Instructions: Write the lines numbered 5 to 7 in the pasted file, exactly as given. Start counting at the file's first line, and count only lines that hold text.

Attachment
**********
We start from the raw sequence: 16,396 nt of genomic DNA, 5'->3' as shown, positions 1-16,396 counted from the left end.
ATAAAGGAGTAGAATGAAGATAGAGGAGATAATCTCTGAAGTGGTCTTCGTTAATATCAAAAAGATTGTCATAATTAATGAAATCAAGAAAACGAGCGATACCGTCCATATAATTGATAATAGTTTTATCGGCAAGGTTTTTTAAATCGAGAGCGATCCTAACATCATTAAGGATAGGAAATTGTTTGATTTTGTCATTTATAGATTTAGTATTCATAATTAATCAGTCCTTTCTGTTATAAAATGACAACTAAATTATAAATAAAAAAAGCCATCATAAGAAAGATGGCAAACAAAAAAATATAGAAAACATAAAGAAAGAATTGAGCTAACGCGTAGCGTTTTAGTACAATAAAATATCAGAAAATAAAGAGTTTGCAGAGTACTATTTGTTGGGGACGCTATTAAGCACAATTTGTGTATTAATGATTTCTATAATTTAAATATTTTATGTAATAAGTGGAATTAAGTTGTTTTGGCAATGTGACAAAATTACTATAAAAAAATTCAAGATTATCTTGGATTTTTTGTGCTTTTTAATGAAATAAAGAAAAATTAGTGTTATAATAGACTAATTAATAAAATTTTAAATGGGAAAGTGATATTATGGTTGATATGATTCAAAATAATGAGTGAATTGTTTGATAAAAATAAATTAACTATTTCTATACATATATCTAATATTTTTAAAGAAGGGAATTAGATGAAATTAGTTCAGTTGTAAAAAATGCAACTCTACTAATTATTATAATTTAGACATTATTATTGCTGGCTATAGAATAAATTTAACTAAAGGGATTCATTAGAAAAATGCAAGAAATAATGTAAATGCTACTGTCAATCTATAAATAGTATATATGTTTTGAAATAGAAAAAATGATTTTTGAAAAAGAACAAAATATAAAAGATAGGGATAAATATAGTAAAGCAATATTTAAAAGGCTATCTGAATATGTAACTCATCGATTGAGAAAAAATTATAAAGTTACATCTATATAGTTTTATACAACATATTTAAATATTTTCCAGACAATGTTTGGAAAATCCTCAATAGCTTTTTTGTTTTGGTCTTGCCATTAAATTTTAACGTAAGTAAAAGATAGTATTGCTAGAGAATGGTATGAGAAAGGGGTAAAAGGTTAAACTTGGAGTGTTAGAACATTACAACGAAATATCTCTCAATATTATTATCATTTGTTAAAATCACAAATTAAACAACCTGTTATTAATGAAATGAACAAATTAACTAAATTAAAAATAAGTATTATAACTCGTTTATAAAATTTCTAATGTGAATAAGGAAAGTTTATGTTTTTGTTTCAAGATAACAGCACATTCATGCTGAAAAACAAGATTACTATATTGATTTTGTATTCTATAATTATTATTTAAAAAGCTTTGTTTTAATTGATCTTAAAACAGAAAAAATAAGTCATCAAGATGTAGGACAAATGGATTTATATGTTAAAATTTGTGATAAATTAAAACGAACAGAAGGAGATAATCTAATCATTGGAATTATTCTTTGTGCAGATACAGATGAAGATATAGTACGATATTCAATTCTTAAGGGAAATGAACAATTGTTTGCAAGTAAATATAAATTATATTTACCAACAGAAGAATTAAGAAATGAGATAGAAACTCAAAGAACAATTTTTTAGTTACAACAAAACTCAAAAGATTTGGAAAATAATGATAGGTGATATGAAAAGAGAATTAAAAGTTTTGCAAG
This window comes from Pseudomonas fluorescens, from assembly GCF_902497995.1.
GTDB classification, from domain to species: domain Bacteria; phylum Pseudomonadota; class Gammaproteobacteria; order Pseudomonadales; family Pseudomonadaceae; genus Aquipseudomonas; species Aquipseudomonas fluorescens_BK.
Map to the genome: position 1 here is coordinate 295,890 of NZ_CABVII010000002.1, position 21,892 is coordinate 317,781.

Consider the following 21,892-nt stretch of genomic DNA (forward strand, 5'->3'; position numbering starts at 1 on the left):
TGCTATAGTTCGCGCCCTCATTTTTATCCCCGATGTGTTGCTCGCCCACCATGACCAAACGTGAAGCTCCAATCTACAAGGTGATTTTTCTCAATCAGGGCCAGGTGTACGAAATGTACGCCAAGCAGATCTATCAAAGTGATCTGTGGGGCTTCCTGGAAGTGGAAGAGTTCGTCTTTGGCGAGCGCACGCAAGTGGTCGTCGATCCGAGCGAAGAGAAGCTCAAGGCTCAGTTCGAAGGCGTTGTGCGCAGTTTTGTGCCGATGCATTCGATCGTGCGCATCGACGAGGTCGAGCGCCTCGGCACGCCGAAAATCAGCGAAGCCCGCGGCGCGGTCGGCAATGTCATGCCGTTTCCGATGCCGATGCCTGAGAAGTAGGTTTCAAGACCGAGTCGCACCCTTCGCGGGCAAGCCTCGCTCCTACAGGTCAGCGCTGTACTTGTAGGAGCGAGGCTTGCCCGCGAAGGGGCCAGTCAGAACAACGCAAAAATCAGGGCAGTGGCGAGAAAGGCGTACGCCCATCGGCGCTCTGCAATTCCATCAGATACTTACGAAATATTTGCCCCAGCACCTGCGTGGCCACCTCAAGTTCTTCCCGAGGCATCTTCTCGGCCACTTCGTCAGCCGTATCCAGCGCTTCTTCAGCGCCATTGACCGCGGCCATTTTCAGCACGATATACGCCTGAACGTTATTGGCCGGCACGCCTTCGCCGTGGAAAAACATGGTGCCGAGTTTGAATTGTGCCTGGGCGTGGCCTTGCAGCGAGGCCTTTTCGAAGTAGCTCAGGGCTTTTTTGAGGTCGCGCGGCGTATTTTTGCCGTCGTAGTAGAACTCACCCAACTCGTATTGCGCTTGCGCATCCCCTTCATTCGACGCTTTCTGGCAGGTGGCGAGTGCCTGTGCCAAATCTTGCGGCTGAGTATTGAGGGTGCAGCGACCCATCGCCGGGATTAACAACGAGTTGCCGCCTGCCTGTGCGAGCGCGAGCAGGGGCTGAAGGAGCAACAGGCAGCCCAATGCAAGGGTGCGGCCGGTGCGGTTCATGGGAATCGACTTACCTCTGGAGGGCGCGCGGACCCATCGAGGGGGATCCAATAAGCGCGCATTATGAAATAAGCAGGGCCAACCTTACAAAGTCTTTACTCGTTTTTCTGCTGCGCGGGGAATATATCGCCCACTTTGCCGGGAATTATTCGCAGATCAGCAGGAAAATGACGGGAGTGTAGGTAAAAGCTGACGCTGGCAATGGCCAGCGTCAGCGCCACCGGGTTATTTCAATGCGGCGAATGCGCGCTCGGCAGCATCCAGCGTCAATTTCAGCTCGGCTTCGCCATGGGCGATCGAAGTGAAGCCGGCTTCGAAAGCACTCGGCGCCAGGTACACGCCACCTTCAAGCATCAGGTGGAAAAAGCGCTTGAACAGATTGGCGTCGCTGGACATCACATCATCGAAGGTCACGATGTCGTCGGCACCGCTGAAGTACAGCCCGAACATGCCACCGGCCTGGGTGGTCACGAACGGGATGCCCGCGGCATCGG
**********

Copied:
Map to the genome: position 1 here is coordinate 295,890 of NZ_CABVII010000002.1, position 21,892 is coordinate 317,781.

Consider the following 21,892-nt stretch of genomic DNA (forward strand, 5'->3'; position numbering starts at 1 on the left):
TGCTATAGTTCGCGCCCTCATTTTTATCCCCGATGTGTTGCTCGCCCACCATGACCAAACGTGAAGCTCCAATCTACAAGGTGATTTTTCTCAATCAGGGCCAGGTGTACGAAATGTACGCCAAGCAGATCTATCAAAGTGATCTGTGGGGCTTCCTGGAAGTGGAAGAGTTCGTCTTTGGCGAGCGCACGCAAGTGGTCGTCGATCCGAGCGAAGAGAAGCTCAAGGCTCAGTTCGAAGGCGTTGTGCGCAGTTTTGTGCCGATGCATTCGATCGTGCGCATCGACGAGGTCGAGCGCCTCGGCACGCCGAAAATCAGCGAAGCCCGCGGCGCGGTCGGCAATGTCATGCCGTTTCCGATGCCGATGCCTGAGAAGTAGGTTTCAAGACCGAGTCGCACCCTTCGCGGGCAAGCCTCGCTCCTACAGGTCAGCGCTGTACTTGTAGGAGCGAGGCTTGCCCGCGAAGGGGCCAGTCAGAACAACGCAAAAATCAGGGCAGTGGCGAGAAAGGCGTACGCCCATCGGCGCTCTGCAATTCCATCAGATACTTACGAAATATTTGCCCCAGCACCTGCGTGGCCACCTCAAGTTCTTCCCGAGGCATCTTCTCGGCCACTTCGTCAGCCGTATCCAGCGCTTCTTCAGCGCCATTGACCGCGGCCATTTTCAGCACGATATACGCCTGAACGTTATTGGCCGGCACGCCTTCGCCGTGGAAAAACATGGTGCCGAGTTTGAATTGTGCCTGGGCGTGGCCTTGCAGCGAGGCCTTTTCGAAGTAGCTCAGGGCTTTTTTGAGGTCGCGCGGCGTATTTTTGCCGTCGTAGTAGAACTCACCCAACTCGTATTGCGCTTGCGCATCCCCTTCATTCGACGCTTTCTGGCAGGTGGCGAGTGCCTGTGCCAAATCTTGCGGCTGAGTATTGAGGGTGCAGCGACCCATCGCCGGGATTAACAACGAGTTGCCGCCTGCCTGTGCGAGCGCGAGCAGGGGCTGAAGGAGCAACAGGCAGCCCAATGCAAGGGTGCGGCCGGTGCGGTTCATGGGAATCGACTTACCTCTGGAGGGCGCGCGGACCCATCGAGGGGGATCCAATAAGCGCGCATTATGAAATAAGCAGGGCCAACCTTACAAAGTCTTTACTCGTTTTTCTGCTGCGCGGGGAATATATCGCCCACTTTGCCGGGAATTATTCGCAGATCAGCAGGAAAATGACGGGAGTGTAGGTAAAAGCTGACGCTGGCAATGGCCAGCGTCAGCGCCACCGGGTTATTTCAATGCGGCGAATGCGCGCTCGGCAGCATCCAGCGTCAATTTCAGCTCGGCTTCGCCATGGGCGATCGAAGTGAAGCCGGCTTCGAAAGCACTCGGCGCCAGGTACACGCCACCTTCAAGCATCAGGTGGAAAAAGCGCTTGAACAGATTGGCGTCGCTGGACATCACATCATCGAAGGTCACGATGTCGTCGGCACCGCTGAAGTACAGCCCGAACATGCCACCGGCCTGGGTGGTCACGAACGGGATGCCCGCGGCATCGG